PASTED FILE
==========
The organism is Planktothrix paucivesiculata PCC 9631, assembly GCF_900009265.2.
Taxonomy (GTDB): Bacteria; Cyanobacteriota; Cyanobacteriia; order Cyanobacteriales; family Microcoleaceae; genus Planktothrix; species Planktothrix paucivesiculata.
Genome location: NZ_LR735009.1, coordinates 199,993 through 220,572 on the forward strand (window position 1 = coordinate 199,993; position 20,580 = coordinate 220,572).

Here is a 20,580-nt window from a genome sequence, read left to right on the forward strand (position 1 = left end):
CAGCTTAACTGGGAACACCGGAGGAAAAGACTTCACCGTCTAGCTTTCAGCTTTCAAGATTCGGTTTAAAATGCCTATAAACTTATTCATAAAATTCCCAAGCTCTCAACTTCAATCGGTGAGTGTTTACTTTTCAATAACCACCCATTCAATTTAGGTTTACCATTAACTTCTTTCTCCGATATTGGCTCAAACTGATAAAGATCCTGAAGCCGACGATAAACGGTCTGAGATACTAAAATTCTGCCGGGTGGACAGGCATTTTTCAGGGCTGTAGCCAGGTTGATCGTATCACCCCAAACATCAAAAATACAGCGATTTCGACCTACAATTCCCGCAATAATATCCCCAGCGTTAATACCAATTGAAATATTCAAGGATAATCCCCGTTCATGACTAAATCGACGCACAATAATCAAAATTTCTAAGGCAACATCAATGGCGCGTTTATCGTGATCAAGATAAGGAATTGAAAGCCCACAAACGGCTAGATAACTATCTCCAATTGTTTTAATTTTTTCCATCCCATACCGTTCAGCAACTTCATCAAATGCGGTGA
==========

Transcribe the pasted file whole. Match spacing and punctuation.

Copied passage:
The organism is Planktothrix paucivesiculata PCC 9631, assembly GCF_900009265.2.
Taxonomy (GTDB): Bacteria; Cyanobacteriota; Cyanobacteriia; order Cyanobacteriales; family Microcoleaceae; genus Planktothrix; species Planktothrix paucivesiculata.
Genome location: NZ_LR735009.1, coordinates 199,993 through 220,572 on the forward strand (window position 1 = coordinate 199,993; position 20,580 = coordinate 220,572).

Here is a 20,580-nt window from a genome sequence, read left to right on the forward strand (position 1 = left end):
CAGCTTAACTGGGAACACCGGAGGAAAAGACTTCACCGTCTAGCTTTCAGCTTTCAAGATTCGGTTTAAAATGCCTATAAACTTATTCATAAAATTCCCAAGCTCTCAACTTCAATCGGTGAGTGTTTACTTTTCAATAACCACCCATTCAATTTAGGTTTACCATTAACTTCTTTCTCCGATATTGGCTCAAACTGATAAAGATCCTGAAGCCGACGATAAACGGTCTGAGATACTAAAATTCTGCCGGGTGGACAGGCATTTTTCAGGGCTGTAGCCAGGTTGATCGTATCACCCCAAACATCAAAAATACAGCGATTTCGACCTACAATTCCCGCAATAATATCCCCAGCGTTAATACCAATTGAAATATTCAAGGATAATCCCCGTTCATGACTAAATCGACGCACAATAATCAAAATTTCTAAGGCAACATCAATGGCGCGTTTATCGTGATCAAGATAAGGAATTGAAAGCCCACAAACGGCTAGATAACTATCTCCAATTGTTTTAATTTTTTCCATCCCATACCGTTCAGCAACTTCATCAAATGCGGTGA